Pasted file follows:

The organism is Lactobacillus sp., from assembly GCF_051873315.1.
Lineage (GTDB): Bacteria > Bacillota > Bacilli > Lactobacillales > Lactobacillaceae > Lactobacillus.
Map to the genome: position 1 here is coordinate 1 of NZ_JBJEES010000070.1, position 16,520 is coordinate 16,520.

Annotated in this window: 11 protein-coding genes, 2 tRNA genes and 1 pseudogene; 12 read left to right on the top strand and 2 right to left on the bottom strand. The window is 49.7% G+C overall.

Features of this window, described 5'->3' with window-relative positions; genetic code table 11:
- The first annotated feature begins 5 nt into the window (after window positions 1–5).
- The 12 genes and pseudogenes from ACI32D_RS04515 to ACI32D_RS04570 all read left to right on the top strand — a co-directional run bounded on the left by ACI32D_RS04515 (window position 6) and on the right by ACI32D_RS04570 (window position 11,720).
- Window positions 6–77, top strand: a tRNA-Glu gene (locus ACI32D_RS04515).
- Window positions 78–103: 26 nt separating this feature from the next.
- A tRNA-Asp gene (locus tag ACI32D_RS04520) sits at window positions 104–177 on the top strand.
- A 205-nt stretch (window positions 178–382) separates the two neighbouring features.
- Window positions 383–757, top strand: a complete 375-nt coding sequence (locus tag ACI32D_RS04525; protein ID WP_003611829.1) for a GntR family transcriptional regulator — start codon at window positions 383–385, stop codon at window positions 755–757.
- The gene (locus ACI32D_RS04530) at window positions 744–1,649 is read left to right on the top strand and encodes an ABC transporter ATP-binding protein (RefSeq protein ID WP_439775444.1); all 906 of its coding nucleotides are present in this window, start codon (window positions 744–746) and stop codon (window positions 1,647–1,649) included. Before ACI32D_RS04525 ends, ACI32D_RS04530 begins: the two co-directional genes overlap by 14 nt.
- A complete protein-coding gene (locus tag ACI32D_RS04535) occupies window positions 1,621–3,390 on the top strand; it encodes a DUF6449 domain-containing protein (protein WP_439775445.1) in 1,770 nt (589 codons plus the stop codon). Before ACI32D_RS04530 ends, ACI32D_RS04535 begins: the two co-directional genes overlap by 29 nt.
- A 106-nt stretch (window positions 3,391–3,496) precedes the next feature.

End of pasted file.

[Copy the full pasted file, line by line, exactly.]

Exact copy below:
The organism is Lactobacillus sp., from assembly GCF_051873315.1.
Lineage (GTDB): Bacteria > Bacillota > Bacilli > Lactobacillales > Lactobacillaceae > Lactobacillus.
Map to the genome: position 1 here is coordinate 1 of NZ_JBJEES010000070.1, position 16,520 is coordinate 16,520.

Annotated in this window: 11 protein-coding genes, 2 tRNA genes and 1 pseudogene; 12 read left to right on the top strand and 2 right to left on the bottom strand. The window is 49.7% G+C overall.

Features of this window, described 5'->3' with window-relative positions; genetic code table 11:
- The first annotated feature begins 5 nt into the window (after window positions 1–5).
- The 12 genes and pseudogenes from ACI32D_RS04515 to ACI32D_RS04570 all read left to right on the top strand — a co-directional run bounded on the left by ACI32D_RS04515 (window position 6) and on the right by ACI32D_RS04570 (window position 11,720).
- Window positions 6–77, top strand: a tRNA-Glu gene (locus ACI32D_RS04515).
- Window positions 78–103: 26 nt separating this feature from the next.
- A tRNA-Asp gene (locus tag ACI32D_RS04520) sits at window positions 104–177 on the top strand.
- A 205-nt stretch (window positions 178–382) separates the two neighbouring features.
- Window positions 383–757, top strand: a complete 375-nt coding sequence (locus tag ACI32D_RS04525; protein ID WP_003611829.1) for a GntR family transcriptional regulator — start codon at window positions 383–385, stop codon at window positions 755–757.
- The gene (locus ACI32D_RS04530) at window positions 744–1,649 is read left to right on the top strand and encodes an ABC transporter ATP-binding protein (RefSeq protein ID WP_439775444.1); all 906 of its coding nucleotides are present in this window, start codon (window positions 744–746) and stop codon (window positions 1,647–1,649) included. Before ACI32D_RS04525 ends, ACI32D_RS04530 begins: the two co-directional genes overlap by 14 nt.
- A complete protein-coding gene (locus tag ACI32D_RS04535) occupies window positions 1,621–3,390 on the top strand; it encodes a DUF6449 domain-containing protein (protein WP_439775445.1) in 1,770 nt (589 codons plus the stop codon). Before ACI32D_RS04530 ends, ACI32D_RS04535 begins: the two co-directional genes overlap by 29 nt.
- A 106-nt stretch (window positions 3,391–3,496) precedes the next feature.